“Do not measure yourself by how much road you have covered thus far; rather measure with your eyes set on how much more there is in front of you.” (Jeanne Guyon wrote this to her cousin François Fénelon)
To go deeper in God we have to be open to new experiences with God.
Fear is not a good reason to stay in the shallow end of your faith. Remember how you feared to even try the water at first? Thank God you overcame your fear and took the risk. Now I encourage you to venture out into deeper water and let the Spirit teach you how to swim. Continue reading →
“Theological reflection is a pilgrimage in which change should be celebrated, not feared.” Clark Pinnock
We’ve been talking about deepening our walk with the Almighty, and certain attitudes we must cultivate if we want to explore “the deep things of God.” (See at the bottom of this post links to previous ones on the subject.) Here’s my next recommendation to that end:
To go deeper we have to be willing to expand our doctrinal definitions
I realize that considering making revisions about what they believe is frightening for some people. For many, their entire relationship with him is wrapped around their doctrinal statement, that list of irreducible minimum beliefs that identify them as “true Christians.”
Don’t get me wrong, there are non-negotiables in our faith, and I wouldn’t think of trying to wrest any of them out of your white-knuckle grip. I’m not recommending that you toss everything out and start over. What I propose is that if you haven’t ventured into deeper waters for quite a while, you might want to take a fresh look at the width, if not the length, of the things you believe. Is it possible that your list of givens is too short or too long or too narrow or too wide to take you to a more profound place in Jesus?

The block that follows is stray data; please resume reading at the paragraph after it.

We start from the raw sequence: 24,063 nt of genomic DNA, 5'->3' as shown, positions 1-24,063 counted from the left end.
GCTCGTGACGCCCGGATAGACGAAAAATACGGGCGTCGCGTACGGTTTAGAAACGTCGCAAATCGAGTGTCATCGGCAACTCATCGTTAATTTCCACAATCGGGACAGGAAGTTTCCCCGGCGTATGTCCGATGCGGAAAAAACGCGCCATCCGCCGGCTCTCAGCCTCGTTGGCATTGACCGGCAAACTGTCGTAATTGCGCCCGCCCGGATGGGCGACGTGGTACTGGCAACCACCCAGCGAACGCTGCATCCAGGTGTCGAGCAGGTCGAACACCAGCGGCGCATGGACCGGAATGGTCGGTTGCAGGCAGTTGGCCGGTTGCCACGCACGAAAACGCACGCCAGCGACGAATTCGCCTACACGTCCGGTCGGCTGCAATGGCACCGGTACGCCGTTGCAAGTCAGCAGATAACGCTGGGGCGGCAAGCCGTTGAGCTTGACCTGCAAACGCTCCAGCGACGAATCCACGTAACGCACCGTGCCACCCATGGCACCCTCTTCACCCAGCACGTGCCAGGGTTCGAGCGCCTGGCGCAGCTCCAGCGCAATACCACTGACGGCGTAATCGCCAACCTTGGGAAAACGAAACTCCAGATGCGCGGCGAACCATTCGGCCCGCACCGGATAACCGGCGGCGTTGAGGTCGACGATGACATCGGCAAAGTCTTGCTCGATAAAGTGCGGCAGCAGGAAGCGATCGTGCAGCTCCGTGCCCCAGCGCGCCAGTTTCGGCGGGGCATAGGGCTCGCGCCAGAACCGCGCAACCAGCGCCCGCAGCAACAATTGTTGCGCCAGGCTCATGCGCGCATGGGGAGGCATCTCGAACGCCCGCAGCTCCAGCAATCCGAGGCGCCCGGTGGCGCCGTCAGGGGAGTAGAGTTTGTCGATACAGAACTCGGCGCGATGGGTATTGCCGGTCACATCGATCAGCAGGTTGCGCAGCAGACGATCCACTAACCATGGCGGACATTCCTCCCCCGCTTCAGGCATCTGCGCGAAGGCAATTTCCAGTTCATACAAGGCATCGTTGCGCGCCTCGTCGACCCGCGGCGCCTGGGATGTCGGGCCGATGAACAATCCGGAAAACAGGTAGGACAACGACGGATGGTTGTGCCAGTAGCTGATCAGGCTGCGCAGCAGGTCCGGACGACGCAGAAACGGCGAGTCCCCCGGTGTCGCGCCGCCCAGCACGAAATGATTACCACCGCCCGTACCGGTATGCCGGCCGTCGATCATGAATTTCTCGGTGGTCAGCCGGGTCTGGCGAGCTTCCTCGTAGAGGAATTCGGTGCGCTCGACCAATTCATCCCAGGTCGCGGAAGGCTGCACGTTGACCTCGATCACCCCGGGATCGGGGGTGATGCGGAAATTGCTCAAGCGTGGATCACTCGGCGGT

Could it be that what you believe is fundamentally correct in and of itself, yet you’re not flexible enough in your thinking to tweak it if the Spirit were to bring fresh revelation to light? If the very thought of adjusting your theology makes you hyperventilate, you probably suffer from a fixation, if not a mild addiction, to the strictures of your spiritual beliefs. If you wish to have a more profound experience with him, you might do well to ask yourself if you love your beliefs about God more than you love God!Continue reading →
Last time I concluded with a promise to share some of the human factors involved for us to live more deeply in Jesus. I propose these neither as some sort of sure-fire formula or a bullet-point list in the order of importance. They’re just some of my own observations and aspirations about how to have a deeper walk with God.
I begin with a profound Thomas Merton quote:
“Contemplation does not simply “find” a clear idea of God and confine Him within the limits of that idea, and hold Him there as a prisoner to Whom it can always return. On the contrary, contemplation is being carried away by Him into His own realism, His own mystery and His own freedom. It is a pure and a virginal knowledge, poor in concepts, poorer still in reasoning, but able, by its very poverty and purity, to follow the Word “wherever He may go.”